Corey J. Colyer received his PhD from Syracuse University and is an associate professor of sociology at West Virginia University. His research concentrates on cultural processes and structural mechanisms of social institutions. Theoretically, he draws heavily on the notion of negotiated orders, in which human action takes place within groups (of varying sizes and shapes), which structure and constrain it. Institutionally mediated ideas pass through network chains, and ideas require institutions inhabited by people to resonate and persist. This framework is broadly applicable to criminal justice processes, social control decision making, and worldview or sense-making practices (which includes religion).
Katie E. Corcoran received her PhD from the University of Washington and is an associate professor of sociology at West Virginia University. Her research cuts across many subareas including congregational dynamics, religion and health, religion and civic engagement, religious emotion, religious knowledge, and religion and crime. She recently published High on God: How Megachurches Won the Heart of America (Oxford University Press, 2020, with James K. Wellman Jr. and Kate Stockly). Her research has been funded by the National Science Foundation and the International Research Network for the Study of Belief and Science.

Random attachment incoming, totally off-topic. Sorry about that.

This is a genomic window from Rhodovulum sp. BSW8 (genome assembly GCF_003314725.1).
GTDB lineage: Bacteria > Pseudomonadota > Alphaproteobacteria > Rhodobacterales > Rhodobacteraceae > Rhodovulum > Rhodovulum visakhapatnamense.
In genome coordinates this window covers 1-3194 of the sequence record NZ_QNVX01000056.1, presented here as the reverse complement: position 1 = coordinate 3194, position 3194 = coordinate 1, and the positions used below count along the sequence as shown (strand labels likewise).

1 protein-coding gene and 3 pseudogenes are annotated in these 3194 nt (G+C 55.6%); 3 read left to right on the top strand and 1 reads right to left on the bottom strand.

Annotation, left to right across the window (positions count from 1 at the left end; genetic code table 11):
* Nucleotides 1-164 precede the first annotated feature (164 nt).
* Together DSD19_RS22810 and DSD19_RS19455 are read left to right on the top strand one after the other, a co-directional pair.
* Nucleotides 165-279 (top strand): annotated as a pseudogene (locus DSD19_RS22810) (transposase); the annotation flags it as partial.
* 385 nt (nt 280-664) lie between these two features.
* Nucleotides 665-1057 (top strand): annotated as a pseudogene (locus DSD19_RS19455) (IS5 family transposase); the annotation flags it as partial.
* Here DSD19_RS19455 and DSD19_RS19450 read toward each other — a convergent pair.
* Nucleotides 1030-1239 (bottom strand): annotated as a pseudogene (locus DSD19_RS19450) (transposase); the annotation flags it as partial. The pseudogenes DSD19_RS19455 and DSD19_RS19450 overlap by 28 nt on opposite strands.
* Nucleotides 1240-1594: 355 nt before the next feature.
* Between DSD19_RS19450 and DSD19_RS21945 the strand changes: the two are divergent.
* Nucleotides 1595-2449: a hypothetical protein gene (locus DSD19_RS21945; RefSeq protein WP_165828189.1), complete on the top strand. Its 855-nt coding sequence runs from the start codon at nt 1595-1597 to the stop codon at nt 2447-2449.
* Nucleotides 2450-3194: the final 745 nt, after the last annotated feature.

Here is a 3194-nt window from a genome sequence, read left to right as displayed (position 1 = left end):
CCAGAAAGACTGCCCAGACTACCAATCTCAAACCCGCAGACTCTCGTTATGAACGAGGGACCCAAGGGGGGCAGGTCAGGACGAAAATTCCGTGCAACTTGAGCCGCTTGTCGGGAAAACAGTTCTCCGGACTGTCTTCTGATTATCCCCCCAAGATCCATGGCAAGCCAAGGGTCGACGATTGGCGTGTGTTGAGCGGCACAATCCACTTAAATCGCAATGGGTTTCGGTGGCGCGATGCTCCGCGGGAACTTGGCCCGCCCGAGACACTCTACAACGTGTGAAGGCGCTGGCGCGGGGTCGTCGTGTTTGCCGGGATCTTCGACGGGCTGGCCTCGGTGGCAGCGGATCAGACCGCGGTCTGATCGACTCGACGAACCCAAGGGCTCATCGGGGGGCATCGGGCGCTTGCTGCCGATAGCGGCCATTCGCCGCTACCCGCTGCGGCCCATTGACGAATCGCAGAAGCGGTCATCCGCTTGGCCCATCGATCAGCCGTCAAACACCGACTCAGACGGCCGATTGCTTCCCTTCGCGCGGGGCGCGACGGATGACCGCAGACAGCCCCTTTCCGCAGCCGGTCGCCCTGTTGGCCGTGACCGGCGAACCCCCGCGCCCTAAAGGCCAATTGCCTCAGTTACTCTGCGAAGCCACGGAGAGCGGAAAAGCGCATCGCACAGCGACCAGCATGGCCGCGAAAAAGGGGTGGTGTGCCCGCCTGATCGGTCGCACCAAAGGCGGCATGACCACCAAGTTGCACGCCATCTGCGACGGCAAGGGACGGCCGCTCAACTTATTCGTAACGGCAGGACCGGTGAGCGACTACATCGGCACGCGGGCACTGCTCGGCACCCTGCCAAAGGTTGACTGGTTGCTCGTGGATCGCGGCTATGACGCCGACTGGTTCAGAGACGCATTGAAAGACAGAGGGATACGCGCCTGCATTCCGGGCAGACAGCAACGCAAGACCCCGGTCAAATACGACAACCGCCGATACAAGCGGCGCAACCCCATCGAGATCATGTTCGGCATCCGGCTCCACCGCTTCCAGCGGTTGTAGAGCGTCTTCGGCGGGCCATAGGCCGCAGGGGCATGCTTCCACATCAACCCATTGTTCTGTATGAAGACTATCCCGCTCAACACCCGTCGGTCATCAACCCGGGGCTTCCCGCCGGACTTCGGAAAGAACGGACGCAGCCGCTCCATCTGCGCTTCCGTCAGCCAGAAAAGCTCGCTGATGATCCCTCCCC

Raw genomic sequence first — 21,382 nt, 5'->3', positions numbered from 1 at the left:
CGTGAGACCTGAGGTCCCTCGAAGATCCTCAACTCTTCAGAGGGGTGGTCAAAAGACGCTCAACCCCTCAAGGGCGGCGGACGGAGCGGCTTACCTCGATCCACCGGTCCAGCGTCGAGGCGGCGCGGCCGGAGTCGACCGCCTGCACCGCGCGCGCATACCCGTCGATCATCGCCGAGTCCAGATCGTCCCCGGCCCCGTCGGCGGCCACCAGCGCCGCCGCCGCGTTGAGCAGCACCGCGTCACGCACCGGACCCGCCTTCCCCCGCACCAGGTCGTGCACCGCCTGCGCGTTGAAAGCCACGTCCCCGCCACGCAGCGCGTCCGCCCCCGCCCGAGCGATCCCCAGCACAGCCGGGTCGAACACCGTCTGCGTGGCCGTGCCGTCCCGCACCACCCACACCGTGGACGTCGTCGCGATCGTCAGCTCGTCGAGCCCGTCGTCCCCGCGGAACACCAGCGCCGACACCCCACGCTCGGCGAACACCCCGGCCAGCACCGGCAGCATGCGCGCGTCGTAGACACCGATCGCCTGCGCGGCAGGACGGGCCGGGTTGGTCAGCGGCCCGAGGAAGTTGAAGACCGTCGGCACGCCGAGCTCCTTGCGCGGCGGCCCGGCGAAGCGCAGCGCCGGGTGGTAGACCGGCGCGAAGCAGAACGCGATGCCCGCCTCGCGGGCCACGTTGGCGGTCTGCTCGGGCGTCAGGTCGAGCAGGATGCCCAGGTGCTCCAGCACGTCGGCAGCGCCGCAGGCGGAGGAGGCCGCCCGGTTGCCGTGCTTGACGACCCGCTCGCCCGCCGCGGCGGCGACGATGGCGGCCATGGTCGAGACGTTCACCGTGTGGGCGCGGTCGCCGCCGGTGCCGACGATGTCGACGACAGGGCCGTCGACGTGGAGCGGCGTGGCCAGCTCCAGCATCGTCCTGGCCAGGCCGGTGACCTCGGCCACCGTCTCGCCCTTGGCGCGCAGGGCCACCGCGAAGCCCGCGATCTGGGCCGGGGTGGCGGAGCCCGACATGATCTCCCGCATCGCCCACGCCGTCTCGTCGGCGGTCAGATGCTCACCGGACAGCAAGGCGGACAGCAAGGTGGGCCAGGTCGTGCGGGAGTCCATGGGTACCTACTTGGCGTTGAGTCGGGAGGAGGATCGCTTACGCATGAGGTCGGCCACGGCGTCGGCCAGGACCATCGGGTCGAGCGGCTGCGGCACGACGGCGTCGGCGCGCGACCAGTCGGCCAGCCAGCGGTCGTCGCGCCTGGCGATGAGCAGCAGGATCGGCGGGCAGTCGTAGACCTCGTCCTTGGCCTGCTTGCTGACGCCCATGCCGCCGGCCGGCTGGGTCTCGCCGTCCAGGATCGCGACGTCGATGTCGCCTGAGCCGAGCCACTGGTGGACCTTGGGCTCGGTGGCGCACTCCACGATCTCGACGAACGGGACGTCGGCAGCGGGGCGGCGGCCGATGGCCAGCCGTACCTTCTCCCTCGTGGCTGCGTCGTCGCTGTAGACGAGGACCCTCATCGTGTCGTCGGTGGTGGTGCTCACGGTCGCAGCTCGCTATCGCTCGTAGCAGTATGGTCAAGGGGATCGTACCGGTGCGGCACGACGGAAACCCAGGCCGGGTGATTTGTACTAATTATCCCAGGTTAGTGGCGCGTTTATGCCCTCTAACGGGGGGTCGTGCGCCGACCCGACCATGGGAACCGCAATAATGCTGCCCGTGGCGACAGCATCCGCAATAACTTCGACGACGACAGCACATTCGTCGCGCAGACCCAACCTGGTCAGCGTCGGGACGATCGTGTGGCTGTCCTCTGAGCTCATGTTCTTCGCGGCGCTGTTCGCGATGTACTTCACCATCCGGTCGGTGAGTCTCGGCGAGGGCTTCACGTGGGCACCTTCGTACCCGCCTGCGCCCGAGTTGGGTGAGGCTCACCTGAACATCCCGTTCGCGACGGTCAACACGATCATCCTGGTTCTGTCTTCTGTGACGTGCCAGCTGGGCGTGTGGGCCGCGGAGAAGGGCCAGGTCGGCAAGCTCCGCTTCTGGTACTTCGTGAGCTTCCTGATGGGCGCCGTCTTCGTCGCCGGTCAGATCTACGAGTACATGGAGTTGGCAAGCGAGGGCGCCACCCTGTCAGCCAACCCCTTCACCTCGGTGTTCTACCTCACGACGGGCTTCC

Taking a Grassroots Approach To Serving Weather Vulnerable Populations: Focus on the Amish Community
Jane Marie Wix
WARN (Weather Awareness for a Rural Nation) is an effort to better educate and inform the rural populations in eastern Kentucky about hazardous weather safety practices and improve notifications. Our mission is to work with rural, weather-vulnerable populations in the area, especially those not using modern technological resources, to provide greater access to weather education and weather information. We were made aware of the lack of National Weather Service (NWS) or Emergency Management material and services geared toward the Amish/Mennonite communities after a tragic flash flood incident in eastern Kentucky in 2021 took the lives of five members of one Amish family. Our group is working with local representatives of these communities to develop weather safety information and means of notification that will fit within their lifestyles. In this presentation, we will describe our results, including: developing weather safety handouts geared specifically towards the Amish and Mennonite communities and including activity pages for children; working with Midland Weather Radio to design a weather radio that meets Amish standards (does not need electricity and does not have AM/FM capability) as well as working on grants to supply weather radios to some of our Amish populations; partnering with our University of Kentucky Agriculture Extension offices to secure meeting places and use the monthly Extension newsletters to disseminate information; and developing a weather-safety school curriculum that can be provided to local schools to educate students about weather hazards common to the area.
Jane Marie Wix is the warning coordination meteorologist for the NOAA National Weather Service office in Jackson, Kentucky, serving 33 counties across eastern Kentucky. She works closely with emergency management, media, and other county and state agencies, acting as the NWS liaison for these partners. She is also devoted to education and addressing the needs of underserved communities, helping to build a population that is weather-ready.